He’ll get his 20 touches a game, playing the majority of the team’s snaps at running back. The Panthers are shifting toward a much faster style of offense with him and rookie wideout Curtis Samuel, which doesn’t bode well for a 30-year-old bruising back like Stewart.
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David Amerson, CB, Raiders
First-round pick Gareon Conley’s legal situation is still being sorted out, but if he’s cleared like the Raiders expect him to be, he’ll compete for a starting job right away. As a result, Amerson will see his playing time greatly reduced. He’ll be relegated to being the nickel corner for the most part, which is still a prominent role but not technically a starting spot.
Both Amerson and Sean Smith struggled last season, which is why the Raiders opted to take a chance on Conley. Amerson is the more likely candidate to lose his starting job because of his up-and-down play, whereas Smith has proved he can be a consistent player on the outside.
Sammie Coates, WR, Steelers
Martavis Bryant said it first: JuJu Smith-Schuster is coming for Coates’ job. The Steelers surprisingly took the former USC receiver in the second round, despite being deeper than just about every other team at that position. He’s a reliable possession receiver, which is a good complement to Antonio Brown and Bryant.
Smith-Schuster is going to compete for snaps right away and could wind up being the starting receiver next to Brown at some point. The Steelers run a lot of three-wide sets, so having him, Brown and Bryant all on the field at once is a scary premise for opposing teams. Look for Coates to see his snaps greatly reduced this season thanks to Smith-Schuster’s emergence.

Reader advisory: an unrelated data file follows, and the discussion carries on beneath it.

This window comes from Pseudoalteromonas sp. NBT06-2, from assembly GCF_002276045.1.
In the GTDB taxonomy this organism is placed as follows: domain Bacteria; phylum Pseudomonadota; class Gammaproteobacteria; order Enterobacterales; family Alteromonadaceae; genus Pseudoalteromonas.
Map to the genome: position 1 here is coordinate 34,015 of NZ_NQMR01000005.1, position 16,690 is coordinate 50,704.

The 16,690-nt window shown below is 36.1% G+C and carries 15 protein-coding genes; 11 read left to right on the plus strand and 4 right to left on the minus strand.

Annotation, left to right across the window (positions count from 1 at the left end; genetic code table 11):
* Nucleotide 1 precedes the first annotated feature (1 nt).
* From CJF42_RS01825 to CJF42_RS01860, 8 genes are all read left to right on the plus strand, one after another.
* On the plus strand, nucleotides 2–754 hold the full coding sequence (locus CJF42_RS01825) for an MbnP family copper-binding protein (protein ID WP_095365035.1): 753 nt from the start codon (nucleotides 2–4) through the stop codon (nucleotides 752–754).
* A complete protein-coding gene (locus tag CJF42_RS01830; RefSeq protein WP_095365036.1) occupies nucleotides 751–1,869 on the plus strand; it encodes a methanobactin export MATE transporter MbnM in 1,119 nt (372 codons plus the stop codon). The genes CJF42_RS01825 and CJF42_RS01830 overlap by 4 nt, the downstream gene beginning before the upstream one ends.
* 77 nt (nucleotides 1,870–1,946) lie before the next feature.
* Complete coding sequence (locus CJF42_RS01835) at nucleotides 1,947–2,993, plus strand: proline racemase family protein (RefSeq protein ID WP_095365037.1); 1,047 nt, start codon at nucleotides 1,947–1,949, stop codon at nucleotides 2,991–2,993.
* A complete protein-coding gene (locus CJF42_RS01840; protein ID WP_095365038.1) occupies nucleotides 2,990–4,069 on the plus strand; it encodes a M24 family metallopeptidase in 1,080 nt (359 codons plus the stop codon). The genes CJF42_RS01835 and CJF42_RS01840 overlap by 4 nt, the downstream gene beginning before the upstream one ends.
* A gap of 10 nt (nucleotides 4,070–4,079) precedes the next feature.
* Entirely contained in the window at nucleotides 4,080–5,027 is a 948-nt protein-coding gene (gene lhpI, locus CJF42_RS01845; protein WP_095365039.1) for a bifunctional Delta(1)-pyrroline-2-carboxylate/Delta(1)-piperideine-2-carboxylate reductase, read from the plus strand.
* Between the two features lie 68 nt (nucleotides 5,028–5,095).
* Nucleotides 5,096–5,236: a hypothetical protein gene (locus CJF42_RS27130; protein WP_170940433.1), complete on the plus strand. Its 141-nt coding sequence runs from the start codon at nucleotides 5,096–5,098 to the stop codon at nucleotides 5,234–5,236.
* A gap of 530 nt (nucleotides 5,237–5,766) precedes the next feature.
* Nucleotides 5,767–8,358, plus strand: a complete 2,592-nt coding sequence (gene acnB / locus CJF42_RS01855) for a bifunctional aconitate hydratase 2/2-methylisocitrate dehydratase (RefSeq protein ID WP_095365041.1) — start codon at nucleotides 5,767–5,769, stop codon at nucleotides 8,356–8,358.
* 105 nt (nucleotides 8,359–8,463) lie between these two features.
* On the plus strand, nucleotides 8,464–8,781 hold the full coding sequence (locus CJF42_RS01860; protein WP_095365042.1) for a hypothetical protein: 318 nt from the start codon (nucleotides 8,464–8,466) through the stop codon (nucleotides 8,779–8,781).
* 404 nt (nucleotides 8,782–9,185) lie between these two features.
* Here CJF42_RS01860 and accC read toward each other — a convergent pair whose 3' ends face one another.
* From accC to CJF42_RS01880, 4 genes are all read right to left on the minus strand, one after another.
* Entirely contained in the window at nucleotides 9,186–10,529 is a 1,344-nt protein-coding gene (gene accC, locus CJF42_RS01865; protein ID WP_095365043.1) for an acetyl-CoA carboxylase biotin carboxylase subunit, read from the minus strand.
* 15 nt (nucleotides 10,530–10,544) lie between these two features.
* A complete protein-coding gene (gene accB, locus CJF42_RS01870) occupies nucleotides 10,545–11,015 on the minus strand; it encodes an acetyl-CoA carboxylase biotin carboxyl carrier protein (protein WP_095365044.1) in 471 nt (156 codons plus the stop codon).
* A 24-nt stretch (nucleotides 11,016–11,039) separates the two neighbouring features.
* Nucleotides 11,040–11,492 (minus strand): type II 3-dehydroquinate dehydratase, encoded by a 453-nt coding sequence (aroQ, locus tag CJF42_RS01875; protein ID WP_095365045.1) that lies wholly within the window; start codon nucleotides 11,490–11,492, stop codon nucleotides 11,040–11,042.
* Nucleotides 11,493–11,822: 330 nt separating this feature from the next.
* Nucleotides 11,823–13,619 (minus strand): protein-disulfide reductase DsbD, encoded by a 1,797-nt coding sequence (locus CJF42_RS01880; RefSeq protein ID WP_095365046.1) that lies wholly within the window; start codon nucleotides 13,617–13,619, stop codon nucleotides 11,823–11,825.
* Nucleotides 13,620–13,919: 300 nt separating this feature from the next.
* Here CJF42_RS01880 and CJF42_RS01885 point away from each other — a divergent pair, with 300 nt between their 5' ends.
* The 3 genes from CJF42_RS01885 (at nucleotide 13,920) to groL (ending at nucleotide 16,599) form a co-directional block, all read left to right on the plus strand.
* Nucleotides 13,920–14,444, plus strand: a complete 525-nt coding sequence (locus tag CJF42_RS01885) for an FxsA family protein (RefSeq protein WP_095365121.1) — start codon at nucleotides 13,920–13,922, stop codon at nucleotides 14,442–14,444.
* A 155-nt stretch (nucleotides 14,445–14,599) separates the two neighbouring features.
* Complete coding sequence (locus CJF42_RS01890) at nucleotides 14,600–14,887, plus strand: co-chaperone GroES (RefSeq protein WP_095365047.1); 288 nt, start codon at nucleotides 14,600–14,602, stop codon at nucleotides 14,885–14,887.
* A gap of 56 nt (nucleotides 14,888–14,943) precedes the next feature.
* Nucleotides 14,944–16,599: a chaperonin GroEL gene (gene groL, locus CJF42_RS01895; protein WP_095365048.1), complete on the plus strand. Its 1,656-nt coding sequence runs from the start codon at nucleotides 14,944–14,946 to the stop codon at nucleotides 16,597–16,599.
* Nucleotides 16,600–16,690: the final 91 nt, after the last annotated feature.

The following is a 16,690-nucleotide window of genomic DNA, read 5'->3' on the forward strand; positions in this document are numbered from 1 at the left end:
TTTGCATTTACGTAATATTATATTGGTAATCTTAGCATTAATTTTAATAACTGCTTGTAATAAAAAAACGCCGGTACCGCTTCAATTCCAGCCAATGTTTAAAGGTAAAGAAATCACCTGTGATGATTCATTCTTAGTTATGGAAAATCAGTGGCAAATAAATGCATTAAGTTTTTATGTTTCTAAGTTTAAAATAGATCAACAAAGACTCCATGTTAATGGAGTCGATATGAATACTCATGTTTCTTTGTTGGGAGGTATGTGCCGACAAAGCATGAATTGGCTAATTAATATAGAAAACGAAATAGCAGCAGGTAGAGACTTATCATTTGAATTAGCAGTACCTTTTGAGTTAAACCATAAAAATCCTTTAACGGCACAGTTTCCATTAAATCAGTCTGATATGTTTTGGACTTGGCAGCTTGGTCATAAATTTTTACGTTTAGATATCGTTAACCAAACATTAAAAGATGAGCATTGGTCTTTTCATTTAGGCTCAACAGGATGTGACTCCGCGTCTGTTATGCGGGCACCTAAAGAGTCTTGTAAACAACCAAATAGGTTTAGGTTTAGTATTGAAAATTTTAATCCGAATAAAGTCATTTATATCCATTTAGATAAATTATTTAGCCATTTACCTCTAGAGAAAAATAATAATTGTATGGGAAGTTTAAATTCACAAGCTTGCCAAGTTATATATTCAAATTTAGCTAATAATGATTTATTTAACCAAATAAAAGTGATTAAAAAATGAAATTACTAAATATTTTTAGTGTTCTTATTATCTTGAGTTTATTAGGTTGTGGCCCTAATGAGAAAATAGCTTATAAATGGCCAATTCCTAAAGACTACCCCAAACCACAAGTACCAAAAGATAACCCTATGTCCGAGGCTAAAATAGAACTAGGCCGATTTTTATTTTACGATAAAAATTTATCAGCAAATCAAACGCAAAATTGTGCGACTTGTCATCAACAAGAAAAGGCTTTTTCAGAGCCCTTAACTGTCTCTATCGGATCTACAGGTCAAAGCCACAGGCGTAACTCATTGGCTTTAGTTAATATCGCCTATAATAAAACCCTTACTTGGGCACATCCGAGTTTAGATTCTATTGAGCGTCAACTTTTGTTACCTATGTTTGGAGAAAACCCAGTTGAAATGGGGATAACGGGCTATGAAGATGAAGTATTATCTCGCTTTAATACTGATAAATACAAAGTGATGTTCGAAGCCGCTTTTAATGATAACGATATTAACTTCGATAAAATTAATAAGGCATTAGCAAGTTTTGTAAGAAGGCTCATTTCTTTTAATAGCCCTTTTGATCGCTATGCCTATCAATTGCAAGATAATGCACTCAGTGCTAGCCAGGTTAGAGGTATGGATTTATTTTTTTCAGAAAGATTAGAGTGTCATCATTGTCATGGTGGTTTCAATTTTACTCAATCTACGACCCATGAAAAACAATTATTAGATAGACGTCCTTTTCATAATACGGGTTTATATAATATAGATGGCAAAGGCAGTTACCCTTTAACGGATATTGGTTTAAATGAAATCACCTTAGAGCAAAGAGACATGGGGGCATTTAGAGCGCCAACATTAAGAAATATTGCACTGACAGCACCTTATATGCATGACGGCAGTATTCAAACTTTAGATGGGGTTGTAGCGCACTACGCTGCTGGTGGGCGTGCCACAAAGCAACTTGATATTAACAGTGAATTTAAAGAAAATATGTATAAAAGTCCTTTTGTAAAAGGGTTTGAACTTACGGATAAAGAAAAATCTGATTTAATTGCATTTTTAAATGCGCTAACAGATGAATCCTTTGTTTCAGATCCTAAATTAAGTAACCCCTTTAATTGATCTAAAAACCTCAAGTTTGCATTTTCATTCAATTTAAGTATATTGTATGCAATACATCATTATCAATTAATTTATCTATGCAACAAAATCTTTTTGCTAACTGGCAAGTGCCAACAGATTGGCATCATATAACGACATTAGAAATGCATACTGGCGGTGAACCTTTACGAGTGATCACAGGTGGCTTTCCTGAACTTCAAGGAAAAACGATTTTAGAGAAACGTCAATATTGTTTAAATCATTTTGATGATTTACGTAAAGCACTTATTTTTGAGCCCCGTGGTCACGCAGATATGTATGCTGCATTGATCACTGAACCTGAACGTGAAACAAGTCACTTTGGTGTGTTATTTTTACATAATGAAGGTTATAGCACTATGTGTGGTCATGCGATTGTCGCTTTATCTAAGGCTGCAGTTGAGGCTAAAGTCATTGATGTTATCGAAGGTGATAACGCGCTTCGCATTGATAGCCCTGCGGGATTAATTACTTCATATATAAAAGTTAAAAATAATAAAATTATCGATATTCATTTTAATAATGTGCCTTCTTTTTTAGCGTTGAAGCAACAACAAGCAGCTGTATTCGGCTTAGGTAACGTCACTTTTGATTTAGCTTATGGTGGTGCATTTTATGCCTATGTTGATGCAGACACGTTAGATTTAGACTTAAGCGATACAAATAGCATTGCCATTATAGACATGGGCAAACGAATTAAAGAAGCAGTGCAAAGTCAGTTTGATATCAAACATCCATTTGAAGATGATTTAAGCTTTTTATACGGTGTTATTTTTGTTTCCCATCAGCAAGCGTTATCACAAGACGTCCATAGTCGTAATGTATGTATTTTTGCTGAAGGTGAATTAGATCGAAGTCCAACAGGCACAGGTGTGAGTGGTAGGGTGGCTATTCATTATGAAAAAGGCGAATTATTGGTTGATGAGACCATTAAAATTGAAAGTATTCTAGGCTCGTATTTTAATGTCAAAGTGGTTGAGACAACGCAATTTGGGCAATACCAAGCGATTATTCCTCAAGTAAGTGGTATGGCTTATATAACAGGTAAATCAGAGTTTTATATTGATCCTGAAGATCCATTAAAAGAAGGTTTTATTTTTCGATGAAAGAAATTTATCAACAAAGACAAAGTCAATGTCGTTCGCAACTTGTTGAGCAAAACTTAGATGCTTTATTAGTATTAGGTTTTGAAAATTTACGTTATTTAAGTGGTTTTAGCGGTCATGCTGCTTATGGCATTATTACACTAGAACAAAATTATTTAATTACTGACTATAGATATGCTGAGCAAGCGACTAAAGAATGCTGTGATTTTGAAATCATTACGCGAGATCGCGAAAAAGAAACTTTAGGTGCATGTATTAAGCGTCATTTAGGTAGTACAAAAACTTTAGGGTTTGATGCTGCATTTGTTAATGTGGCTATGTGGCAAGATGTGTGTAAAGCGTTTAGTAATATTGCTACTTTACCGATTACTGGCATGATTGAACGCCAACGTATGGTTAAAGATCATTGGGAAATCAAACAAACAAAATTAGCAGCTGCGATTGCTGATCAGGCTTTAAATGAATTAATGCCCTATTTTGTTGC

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Jeremy Hill, RB, Bengals
The Bengals’ backfield has been a bit crowded for the past few years with Hill and Giovani Bernard sharing snaps. Now, the running back room has gained another talented body. Second-round pick Joe Mixon is going to compete for snaps right away, likely winning the starting job in training camp.
If not for his off-field issues, Mixon would have been a first-round pick – that’s how talented he is. He’s a combination of Hill’s power and Bernard’s versatility and speed, which is what makes him the team’s best running back. It won’t take him long to eat into Hill’s snap count.
Mike Glennon, QB, Bears
The Bears are paying Glennon $15 million per year, but there’s absolutely no guarantee he’ll be their starting quarterback this season. Chicago traded up to No. 2 overall to land Mitchell Trubisky, who’s expected to be the long-term answer under center. Whether his reign begins in Week 1, Week 15 or in 2018, Trubisky is going to get every opportunity to prove he’s the guy.
Glennon isn’t a star by any means, and seeing him lose the starting gig to Trubisky wouldn’t be the least bit surprising. He’s a glorified backup who reaped the benefits of a desperate team like the Bears giving him $45 million for three years. Trubisky could easily be the starter in Week 1.
Strief turns 34 years old in September, and his best days are certainly behind him. He can still hold his own at right tackle, but with Ryan Ramczyk coming in as a first-round pick, there could be a changing of the guard. Ramczyk still has work to do to develop into a consistent right tackle, but that’ll happen in training camp.
Ramczyk will get looks at right tackle and inside at guard, but his best fit is on the edge. Not to mention, Terron Armstead isn’t exactly durable. Grooming the rookie to be a tackle would be the Saints’ best decision, even if it means Strief is relegated to a backup role.